Another novel I read without much foreknowledge, having picked it at random from a charity shop shelf, was Strange Weather in Tokyo, by Hiromi Kawakami, translated by Allison Markin Powell (Portobello Books). This book does have a randomly changed title in translation, and here it’s one that I don’t think benefits it. (The apogee of this remains Houellebecq’s debut: in French ‘An Extension of the Field of Struggle’, more or less; in English: ‘Whatever’.) The literal translation of Kawakami’s Japanese title is ‘Sensei’s Briefcase’. That hardly inspires, but nor does the weather. It’s a reasonably familiar May-to-September (or rather June-to-November) romance in which a woman in her late thirties meets her old secondary school teacher in a bar and they embark on a friendship across an age gap of three decades that eventually drifts into something like love.
Despite the cool contemporary cover design, this is an old-fashioned novel, reminiscent in style and content of Natsume Soseki. You might say it takes the pupil-teacher relationship of Kokoro and gender-flips it to add a sexual-romantic element. I was rather worried at one point that it was going to go down the harsher, dirtier route of Yoko Ogawa’s Hotel Iris, about a sado-masochistic relationship between a young woman and old man. It doesn’t. It’s a melancholic, life-affirming story of love and grief. Like Soseki there is an engagement with the natural world that produces some of the book’s most lovely writing.
I’m not quite sure what to say about John Berger. He was clearly a good person – perhaps even a great person – generous and gentle, right-thinking and right-acting, but this doesn’t necessarily mean he is a great writer, and I often find his books dull, and have to remind myself that they were written by John Berger. The further he strays from art writing, the harder to love I find him. He is an essayist, I suppose. He has no interest in the tricks of narrative fiction, clearly, and to my mind he is a poor stylist. He writes plainly, and when what he has to say is interesting, that plainness is appreciated. When not, I struggle to stay with him. A Fortunate Man (Canongate; the copy lifted from the shelves of a retired work colleague who left hundreds of books for his fellow academics to sift through!) is a non-fiction book about a British country doctor, John Sassall. Its opening is thrilling: an account of Sassall’s arrival on the scene when a farm worker has been trapped under a fallen tree. But the more Berger moves away from an account of his practice to wider general points (social? medical? I can’t even really remember any more) the less it feels like a book that was calling out to be written.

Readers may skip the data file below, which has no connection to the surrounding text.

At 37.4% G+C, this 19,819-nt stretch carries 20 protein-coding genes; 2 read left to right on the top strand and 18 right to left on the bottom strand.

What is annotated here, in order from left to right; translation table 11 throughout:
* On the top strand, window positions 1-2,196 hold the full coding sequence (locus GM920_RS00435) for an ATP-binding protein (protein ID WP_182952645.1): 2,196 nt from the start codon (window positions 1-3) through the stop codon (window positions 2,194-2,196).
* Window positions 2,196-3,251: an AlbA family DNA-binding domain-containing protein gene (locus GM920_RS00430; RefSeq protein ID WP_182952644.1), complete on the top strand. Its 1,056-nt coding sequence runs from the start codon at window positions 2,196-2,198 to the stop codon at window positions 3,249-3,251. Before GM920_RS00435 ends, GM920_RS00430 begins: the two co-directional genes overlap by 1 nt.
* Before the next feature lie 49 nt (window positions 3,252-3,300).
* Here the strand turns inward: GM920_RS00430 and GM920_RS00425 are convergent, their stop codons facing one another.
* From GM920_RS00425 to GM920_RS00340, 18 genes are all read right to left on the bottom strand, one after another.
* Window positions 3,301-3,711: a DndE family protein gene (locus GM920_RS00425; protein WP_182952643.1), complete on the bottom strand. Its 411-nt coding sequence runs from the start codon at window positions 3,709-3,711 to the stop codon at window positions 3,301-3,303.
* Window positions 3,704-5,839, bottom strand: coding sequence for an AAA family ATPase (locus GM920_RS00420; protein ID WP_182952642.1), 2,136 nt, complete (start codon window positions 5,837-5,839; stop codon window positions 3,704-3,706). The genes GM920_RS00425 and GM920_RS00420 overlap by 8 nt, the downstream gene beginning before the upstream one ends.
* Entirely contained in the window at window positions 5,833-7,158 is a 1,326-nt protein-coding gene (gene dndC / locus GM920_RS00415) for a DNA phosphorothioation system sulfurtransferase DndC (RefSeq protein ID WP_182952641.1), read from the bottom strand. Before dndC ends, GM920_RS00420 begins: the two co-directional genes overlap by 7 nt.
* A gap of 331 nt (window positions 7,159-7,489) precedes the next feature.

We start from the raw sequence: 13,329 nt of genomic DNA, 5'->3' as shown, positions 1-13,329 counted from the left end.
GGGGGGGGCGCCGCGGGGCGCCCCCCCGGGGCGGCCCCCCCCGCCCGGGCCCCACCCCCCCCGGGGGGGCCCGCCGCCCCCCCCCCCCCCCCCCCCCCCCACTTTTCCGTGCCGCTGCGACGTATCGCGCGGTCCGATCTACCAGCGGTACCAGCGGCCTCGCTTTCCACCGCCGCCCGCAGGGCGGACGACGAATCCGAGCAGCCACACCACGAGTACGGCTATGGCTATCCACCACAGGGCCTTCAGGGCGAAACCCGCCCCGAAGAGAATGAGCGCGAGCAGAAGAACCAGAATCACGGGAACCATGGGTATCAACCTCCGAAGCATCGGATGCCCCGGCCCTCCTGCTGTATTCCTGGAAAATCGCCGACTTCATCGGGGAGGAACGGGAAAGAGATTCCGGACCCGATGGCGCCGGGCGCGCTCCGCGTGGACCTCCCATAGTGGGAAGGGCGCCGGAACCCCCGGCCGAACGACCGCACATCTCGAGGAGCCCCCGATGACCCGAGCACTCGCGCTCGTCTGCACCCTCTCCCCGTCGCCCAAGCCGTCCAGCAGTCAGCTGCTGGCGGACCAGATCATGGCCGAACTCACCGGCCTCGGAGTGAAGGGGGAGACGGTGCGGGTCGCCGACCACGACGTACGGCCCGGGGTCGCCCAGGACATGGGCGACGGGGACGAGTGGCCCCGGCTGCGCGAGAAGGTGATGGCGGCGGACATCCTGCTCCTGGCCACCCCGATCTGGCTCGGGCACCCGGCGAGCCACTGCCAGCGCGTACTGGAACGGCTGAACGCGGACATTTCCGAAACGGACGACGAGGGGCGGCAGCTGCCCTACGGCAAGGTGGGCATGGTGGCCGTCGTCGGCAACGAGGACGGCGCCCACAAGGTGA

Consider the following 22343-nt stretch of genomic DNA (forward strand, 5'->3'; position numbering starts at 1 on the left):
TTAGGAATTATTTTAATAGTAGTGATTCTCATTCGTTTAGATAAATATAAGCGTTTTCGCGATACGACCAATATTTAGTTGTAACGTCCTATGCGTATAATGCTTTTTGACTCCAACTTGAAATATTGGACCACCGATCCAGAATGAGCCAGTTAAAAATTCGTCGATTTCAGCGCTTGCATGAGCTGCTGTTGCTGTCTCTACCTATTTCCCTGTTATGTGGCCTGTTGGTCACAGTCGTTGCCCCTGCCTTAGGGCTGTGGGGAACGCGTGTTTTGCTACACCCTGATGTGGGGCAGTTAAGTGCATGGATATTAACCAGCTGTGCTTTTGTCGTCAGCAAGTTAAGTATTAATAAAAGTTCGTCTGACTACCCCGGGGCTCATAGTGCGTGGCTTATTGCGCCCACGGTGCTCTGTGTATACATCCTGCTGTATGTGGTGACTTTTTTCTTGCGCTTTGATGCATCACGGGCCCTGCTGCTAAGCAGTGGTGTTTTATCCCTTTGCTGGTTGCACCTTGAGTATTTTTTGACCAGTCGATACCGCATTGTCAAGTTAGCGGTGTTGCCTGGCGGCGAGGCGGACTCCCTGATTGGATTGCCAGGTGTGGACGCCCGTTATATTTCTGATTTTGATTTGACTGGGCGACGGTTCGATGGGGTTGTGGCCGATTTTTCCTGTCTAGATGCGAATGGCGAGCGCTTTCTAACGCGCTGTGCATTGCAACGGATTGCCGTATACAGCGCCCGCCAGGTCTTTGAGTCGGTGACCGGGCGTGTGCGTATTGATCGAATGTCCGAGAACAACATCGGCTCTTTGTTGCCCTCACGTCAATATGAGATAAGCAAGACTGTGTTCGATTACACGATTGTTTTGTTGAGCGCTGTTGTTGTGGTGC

I picked up a hardback copy of Portrait of a Marriage at a free book swap in Penge East station. It was a surprise to myself that I’d never actually read this acknowledged classic: an account of the brilliant, decidedly unconventional marriage of Vita Sackville-West and Harold Nicolson written by their son Nigel, but benefiting from large chunks of Vita’s diaries and letters. I’ve read Orlando (Virginia Woolf’s time- and gender-bending love letter to Vita); I’ve read Sissinghurst by Nigel’s son Adam Nicolson, that takes the story further down a generation; I’ve even read Harold’s diaries – a review assignment for The Daily Telegraph. So I was eager to read and love this, and love it I did. It’s always bracing and energising to read about people who have the courage to live against the grain, and Vita’s descriptions of going out and about in London, and on holiday with Violet Trefusis, dressed and passing as a man, are wonderful, and you want more of them. And you read passages like this with a thrill of passionate envy: that someone should be so sure about their sense of self, when that sense of self runs counter to society’s rules: